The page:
The surrender of Japan and its subsequent occupation is a fascinating chapter in the world’s history. A relatively large country with millions of inhabitants not only surrendered with the enemy miles away from its borders but also let the invaders seize power without a single outbreak of violence. How strange it must have been for the Americans to arrive there – in large quantities and armed to the teeth to be sure, but still not knowing what kind of welcome is awaiting them.

On August the 28th 1945 the American armada guarded by fighters and dive bombers entered Sagami Wan and two days later first marines landed in Yokosuka. On the same day C-54 airtrains appearing at four-minute intervals at the Atsugi Airfield, which had been left undamaged specially for this purpose, brought around 4200 troops from Okinawa and Iwo Jima.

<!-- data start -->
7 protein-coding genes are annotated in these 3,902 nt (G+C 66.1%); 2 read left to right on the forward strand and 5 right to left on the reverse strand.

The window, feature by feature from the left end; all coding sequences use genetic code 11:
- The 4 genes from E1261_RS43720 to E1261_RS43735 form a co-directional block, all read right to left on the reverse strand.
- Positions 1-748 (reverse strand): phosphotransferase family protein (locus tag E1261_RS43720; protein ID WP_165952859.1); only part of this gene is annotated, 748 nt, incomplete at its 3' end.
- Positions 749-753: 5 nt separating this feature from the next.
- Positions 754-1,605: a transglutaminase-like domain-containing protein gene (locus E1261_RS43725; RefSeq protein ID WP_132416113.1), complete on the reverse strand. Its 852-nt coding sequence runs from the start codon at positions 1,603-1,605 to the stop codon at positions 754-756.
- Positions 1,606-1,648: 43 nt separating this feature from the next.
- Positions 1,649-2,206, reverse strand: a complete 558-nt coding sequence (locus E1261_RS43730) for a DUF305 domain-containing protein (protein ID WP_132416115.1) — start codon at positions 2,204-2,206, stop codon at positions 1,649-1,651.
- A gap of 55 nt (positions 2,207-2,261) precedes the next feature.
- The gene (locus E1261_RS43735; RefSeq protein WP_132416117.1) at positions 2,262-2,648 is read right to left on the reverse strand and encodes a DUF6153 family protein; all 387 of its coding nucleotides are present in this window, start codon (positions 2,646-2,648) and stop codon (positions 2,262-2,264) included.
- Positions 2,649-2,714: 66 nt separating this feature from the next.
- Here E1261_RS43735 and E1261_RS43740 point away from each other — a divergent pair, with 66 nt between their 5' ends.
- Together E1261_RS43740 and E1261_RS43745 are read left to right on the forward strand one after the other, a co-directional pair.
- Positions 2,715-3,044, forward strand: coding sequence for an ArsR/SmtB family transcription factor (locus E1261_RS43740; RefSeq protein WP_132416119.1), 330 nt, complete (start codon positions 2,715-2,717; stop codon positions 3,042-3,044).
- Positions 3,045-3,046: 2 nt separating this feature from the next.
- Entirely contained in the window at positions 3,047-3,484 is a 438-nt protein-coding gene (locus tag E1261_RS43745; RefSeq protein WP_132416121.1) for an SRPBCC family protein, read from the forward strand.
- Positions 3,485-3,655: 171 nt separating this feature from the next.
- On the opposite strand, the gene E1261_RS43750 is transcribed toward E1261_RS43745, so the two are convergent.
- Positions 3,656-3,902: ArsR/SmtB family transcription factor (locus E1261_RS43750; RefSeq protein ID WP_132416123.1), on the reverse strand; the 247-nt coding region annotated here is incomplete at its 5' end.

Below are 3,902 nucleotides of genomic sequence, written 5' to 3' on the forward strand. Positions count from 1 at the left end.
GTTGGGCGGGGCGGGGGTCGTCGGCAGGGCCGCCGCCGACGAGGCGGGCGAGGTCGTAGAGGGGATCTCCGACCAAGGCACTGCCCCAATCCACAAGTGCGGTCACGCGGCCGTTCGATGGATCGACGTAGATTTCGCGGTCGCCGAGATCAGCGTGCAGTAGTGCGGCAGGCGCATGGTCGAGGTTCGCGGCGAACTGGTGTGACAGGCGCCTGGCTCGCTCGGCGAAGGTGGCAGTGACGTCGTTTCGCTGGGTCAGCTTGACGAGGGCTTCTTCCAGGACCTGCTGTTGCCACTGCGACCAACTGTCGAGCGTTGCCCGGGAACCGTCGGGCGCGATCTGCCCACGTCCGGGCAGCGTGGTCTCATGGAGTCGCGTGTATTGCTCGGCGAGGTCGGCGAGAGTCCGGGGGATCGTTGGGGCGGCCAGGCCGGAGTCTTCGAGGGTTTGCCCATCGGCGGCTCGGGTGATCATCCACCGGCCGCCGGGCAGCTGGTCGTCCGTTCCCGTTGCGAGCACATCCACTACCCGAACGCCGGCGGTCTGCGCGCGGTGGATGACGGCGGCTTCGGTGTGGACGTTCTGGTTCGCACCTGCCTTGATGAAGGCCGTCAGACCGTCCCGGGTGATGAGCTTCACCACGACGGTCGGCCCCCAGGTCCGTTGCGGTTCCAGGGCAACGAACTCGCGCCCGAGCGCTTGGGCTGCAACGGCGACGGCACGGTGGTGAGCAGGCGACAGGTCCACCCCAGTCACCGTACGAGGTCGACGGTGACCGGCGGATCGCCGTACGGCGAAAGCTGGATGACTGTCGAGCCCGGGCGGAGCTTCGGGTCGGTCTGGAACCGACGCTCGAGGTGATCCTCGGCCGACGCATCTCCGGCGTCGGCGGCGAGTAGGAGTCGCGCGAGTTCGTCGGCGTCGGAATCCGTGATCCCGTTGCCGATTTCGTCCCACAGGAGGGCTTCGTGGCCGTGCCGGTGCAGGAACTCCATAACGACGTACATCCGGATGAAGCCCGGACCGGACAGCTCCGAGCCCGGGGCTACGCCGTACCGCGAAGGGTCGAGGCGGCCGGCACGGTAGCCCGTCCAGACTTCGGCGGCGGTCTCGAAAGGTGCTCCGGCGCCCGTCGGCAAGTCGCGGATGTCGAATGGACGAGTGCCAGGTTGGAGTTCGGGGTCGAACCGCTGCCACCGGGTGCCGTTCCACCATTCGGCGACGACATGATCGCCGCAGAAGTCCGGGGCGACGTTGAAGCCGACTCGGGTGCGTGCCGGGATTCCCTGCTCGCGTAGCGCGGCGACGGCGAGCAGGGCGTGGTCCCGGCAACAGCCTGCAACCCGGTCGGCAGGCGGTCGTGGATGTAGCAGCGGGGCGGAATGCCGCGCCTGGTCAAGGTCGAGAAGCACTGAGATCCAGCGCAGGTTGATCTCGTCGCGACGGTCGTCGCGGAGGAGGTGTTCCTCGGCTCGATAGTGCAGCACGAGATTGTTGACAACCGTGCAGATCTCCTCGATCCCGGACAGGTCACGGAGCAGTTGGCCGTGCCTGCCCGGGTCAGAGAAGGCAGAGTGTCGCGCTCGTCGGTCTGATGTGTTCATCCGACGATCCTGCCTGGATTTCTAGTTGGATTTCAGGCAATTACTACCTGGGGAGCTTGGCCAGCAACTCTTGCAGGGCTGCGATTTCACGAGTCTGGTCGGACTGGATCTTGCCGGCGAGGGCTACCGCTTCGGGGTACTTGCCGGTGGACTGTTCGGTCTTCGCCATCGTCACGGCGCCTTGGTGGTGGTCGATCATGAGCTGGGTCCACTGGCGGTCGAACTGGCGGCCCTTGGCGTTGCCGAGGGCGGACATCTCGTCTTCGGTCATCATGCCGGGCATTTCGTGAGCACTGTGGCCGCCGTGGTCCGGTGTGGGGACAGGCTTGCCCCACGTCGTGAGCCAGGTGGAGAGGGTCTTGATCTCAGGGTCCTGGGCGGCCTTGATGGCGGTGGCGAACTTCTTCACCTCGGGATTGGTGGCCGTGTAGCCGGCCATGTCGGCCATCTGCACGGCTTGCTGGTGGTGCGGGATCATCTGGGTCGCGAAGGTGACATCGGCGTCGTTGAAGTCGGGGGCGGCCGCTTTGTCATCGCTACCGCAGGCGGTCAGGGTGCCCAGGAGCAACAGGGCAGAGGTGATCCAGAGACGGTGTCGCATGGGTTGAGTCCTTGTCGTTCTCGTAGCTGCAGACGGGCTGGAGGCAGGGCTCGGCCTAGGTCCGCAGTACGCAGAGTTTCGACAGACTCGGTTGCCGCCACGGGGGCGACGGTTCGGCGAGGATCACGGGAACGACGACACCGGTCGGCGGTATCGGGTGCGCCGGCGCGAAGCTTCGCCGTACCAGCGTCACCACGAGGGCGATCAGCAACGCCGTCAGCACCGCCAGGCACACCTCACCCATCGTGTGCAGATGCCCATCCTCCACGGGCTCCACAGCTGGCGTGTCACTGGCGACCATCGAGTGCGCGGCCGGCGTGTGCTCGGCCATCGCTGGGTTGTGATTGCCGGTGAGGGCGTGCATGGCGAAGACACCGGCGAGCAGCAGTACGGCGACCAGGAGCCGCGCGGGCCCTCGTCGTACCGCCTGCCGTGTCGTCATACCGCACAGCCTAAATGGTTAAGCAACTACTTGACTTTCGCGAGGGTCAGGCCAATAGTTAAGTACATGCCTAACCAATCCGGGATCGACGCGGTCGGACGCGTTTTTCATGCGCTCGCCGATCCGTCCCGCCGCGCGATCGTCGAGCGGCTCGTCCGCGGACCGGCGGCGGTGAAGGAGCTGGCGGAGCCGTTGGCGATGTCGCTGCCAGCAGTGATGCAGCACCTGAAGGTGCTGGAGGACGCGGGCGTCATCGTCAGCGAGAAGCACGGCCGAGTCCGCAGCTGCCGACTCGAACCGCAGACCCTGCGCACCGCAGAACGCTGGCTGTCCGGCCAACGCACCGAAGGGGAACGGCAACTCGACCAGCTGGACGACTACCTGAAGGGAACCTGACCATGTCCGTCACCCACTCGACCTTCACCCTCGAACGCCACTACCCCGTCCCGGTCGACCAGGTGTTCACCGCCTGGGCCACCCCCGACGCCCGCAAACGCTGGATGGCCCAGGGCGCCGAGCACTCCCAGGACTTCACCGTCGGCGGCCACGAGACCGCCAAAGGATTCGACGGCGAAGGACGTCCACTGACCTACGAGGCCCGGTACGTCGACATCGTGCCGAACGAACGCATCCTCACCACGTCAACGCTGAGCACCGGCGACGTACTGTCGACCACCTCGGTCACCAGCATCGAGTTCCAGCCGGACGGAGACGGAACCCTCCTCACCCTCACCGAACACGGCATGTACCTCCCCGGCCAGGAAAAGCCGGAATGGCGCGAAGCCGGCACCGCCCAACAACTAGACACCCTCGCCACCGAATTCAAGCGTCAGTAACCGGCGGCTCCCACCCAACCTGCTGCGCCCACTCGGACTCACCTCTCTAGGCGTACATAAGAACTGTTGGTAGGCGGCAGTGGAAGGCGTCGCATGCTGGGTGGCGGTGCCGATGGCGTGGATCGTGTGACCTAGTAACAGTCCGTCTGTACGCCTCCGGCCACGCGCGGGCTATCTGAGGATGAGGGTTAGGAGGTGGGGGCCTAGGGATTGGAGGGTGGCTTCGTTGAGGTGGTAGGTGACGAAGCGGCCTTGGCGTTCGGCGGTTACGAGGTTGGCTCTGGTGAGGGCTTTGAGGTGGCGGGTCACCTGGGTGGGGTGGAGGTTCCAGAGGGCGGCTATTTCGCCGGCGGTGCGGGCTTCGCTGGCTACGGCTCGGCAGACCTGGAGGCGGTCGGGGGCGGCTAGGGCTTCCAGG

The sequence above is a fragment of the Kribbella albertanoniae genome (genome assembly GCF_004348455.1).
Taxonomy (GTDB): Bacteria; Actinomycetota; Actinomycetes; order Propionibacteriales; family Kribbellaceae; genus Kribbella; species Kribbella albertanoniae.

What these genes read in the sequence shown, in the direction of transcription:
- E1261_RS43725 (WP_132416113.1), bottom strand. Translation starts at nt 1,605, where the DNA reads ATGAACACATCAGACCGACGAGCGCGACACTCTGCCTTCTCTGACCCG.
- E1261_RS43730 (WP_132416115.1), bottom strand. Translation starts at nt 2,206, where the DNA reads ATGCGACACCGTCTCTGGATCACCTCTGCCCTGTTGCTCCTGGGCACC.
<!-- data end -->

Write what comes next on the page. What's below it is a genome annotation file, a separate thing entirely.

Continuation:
“Ceremonial completion of the surrender was rounded out on September 3 by the raising of the actual American flag which had happened to be flying over the Capitol in Washington on December 7, 1941, and which had subsequently been raised over Casablanca, over Rome and over Berlin. (…). The surrender was complete”.  [in: Linebarger, Djang, Burks. Far Eastern Governments and Politics. New York 1954. p 448].

By the end of October 7,9 million Japanese soldiers gave up their weapons.

There is still no army in Japan. And the American army is still there.

For detailed description of Love Day and the whole of the period see where NPS stands for… National Park Service.


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